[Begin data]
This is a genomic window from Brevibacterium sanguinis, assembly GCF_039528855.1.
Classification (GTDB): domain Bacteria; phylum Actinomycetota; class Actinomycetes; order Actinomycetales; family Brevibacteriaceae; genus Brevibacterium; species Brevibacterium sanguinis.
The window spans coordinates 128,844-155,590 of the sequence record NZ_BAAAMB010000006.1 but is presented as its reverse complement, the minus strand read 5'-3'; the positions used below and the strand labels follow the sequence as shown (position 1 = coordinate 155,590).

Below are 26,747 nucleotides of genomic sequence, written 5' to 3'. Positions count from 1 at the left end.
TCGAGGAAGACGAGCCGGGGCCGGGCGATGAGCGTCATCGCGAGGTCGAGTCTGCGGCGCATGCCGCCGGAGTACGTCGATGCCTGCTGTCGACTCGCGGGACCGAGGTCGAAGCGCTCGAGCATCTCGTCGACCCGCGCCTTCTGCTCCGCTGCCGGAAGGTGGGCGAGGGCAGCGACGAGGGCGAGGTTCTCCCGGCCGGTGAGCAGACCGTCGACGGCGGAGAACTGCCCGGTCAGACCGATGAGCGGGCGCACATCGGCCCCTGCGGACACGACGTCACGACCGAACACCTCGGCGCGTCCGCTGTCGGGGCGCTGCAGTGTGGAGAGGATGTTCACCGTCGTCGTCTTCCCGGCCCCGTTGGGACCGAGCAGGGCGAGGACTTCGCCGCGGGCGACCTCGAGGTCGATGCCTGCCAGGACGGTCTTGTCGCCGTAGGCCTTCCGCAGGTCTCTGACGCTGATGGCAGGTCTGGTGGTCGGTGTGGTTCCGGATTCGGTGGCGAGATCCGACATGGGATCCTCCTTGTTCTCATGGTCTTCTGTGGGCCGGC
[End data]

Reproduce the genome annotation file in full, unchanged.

This is a genomic window from Brevibacterium sanguinis, assembly GCF_039528855.1.
Classification (GTDB): domain Bacteria; phylum Actinomycetota; class Actinomycetes; order Actinomycetales; family Brevibacteriaceae; genus Brevibacterium; species Brevibacterium sanguinis.
The window spans coordinates 128,844-155,590 of the sequence record NZ_BAAAMB010000006.1 but is presented as its reverse complement, the minus strand read 5'-3'; the positions used below and the strand labels follow the sequence as shown (position 1 = coordinate 155,590).

Below are 26,747 nucleotides of genomic sequence, written 5' to 3'. Positions count from 1 at the left end.
TCGAGGAAGACGAGCCGGGGCCGGGCGATGAGCGTCATCGCGAGGTCGAGTCTGCGGCGCATGCCGCCGGAGTACGTCGATGCCTGCTGTCGACTCGCGGGACCGAGGTCGAAGCGCTCGAGCATCTCGTCGACCCGCGCCTTCTGCTCCGCTGCCGGAAGGTGGGCGAGGGCAGCGACGAGGGCGAGGTTCTCCCGGCCGGTGAGCAGACCGTCGACGGCGGAGAACTGCCCGGTCAGACCGATGAGCGGGCGCACATCGGCCCCTGCGGACACGACGTCACGACCGAACACCTCGGCGCGTCCGCTGTCGGGGCGCTGCAGTGTGGAGAGGATGTTCACCGTCGTCGTCTTCCCGGCCCCGTTGGGACCGAGCAGGGCGAGGACTTCGCCGCGGGCGACCTCGAGGTCGATGCCTGCCAGGACGGTCTTGTCGCCGTAGGCCTTCCGCAGGTCTCTGACGCTGATGGCAGGTCTGGTGGTCGGTGTGGTTCCGGATTCGGTGGCGAGATCCGACATGGGATCCTCCTTGTTCTCATGGTCTTCTGTGGGCCGGC